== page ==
(Illinois State Penitentiary) (Joliet Correctional Center)

1125 Collins Street, Joilet, IL

(312) 978-1282

Status: Former Penitentiary; Tourist Attraction; Open 10am - 5:30pm Wednesday to Sunday



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Joseph Gage from USA - 20200829-DSCF4977


This prison was opened in 1858 when 33 inmates from Alton arrived to continue the construction. During the Civil War both inmates and POWs were confined here. By 1872 the population had reached 1,239 which was a record for a single prison at the time.

The prison originally held female prisoners as well in a separate building but in 1896 a new women’s prison was built across the street and by 1933 all female prisoners had been moved over.

The Stateville Correctional Center opened in 1925 and that was supposed to result in the closure of Joliet due to its outdated infrastructure and slow modernization but that never happened. It is unclear why the State didn’t close Joliet as had been planned but is probably due to the large prison populations.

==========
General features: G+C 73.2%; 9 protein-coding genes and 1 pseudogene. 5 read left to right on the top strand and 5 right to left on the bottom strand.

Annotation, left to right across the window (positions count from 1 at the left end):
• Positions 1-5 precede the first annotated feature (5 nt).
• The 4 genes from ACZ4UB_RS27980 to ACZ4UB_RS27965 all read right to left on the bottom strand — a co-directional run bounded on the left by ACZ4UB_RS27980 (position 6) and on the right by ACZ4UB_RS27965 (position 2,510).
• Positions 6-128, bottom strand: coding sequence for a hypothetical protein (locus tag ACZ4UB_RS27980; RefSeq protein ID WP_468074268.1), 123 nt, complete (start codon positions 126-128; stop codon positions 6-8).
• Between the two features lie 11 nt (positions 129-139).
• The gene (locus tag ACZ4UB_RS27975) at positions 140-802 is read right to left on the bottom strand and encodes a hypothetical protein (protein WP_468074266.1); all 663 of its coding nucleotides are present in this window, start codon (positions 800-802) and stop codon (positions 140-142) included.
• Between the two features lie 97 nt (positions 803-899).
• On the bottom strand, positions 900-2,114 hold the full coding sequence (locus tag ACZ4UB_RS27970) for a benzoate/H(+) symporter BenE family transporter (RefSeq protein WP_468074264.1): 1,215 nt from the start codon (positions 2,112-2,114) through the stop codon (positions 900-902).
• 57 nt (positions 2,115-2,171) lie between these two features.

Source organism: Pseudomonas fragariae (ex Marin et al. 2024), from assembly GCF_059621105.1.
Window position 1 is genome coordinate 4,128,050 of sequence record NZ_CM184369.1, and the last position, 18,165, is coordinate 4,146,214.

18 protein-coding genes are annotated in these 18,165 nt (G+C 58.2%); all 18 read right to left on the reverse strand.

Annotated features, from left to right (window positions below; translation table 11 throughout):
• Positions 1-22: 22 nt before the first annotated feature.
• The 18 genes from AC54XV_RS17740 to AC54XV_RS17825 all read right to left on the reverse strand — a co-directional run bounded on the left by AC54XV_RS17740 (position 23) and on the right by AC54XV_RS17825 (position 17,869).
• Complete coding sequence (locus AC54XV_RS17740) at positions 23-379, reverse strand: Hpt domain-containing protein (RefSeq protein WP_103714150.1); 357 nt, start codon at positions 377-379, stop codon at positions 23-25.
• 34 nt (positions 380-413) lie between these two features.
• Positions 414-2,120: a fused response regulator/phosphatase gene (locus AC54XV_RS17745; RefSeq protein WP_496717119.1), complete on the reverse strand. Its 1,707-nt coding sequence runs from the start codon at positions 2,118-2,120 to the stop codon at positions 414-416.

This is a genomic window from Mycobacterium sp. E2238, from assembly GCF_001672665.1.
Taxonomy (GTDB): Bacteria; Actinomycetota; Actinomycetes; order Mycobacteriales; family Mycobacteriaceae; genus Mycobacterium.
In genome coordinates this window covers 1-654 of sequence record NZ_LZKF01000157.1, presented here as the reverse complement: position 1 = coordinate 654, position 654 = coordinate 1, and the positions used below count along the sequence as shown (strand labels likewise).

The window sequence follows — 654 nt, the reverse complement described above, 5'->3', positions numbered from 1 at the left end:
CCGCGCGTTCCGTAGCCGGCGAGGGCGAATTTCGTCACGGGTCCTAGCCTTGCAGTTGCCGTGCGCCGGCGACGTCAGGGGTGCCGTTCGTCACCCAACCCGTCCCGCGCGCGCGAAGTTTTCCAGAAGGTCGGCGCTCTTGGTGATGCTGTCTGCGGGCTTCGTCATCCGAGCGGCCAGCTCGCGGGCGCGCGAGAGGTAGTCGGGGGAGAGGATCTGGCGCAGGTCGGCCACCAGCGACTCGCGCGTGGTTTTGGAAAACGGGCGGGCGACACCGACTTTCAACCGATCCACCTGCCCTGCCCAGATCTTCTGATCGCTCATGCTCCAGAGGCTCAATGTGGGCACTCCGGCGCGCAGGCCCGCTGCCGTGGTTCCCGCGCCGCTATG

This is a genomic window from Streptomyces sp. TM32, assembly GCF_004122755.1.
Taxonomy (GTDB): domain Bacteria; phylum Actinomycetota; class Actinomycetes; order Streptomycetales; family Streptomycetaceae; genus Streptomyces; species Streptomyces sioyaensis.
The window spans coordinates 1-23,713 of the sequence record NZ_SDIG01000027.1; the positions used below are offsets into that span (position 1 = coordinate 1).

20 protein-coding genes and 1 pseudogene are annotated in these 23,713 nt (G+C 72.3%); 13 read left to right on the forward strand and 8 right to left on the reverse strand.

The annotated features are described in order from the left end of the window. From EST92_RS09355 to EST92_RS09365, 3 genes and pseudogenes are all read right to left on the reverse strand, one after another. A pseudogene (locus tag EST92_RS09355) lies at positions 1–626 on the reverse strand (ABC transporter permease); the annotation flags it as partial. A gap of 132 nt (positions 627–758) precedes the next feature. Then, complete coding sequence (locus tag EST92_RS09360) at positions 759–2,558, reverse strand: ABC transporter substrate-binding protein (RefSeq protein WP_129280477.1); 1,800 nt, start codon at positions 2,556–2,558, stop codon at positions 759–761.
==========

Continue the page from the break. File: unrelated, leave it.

By the 1960’s the prison contained both a permanent population and a reception and classification center where inmates were held for about a month before being transferred to their final holdings. The prison processed about 20,000 of these prisoners each year.

In 1990 the prison population peaked at 1,300 but began to drop into the early 21st Century. By 2002 Joliet was only a holding prison with obsolete infrastructure and buildings so old they were too dangerous for human habitation.

That year the Prison was closed and remained abandoned until 2018 when the Joliet Area Historical Museum took over. The former prison is now open to the public and offers a number of different tours including a Haunted History Tour in the evening which doesn’t include paranormal investigating but focuses on some of the prison’s most notorious residents.

The prison hosted some famous criminals over its history including John Wayne Gacy, Richard Speck and Adolf Luetgert.


Paranormal Activity

Apparitions of former inmates and employees. Feelings of being watched, being followed, not being wanted, sadness, anger and pure fear. Disembodied voices, phantom footsteps, screams, bangs and other loud unexplainable noises. Doors opening and closing on their own and objects moving on their own. Shadow figures.

Light anomalies; mysterious mists; electrical disturbances; touches, pulls and tugs by unseen presences; feelings of oppression and claustrophobia including difficulty breathing; responses to investigator’s questions by knocks or other stimuli.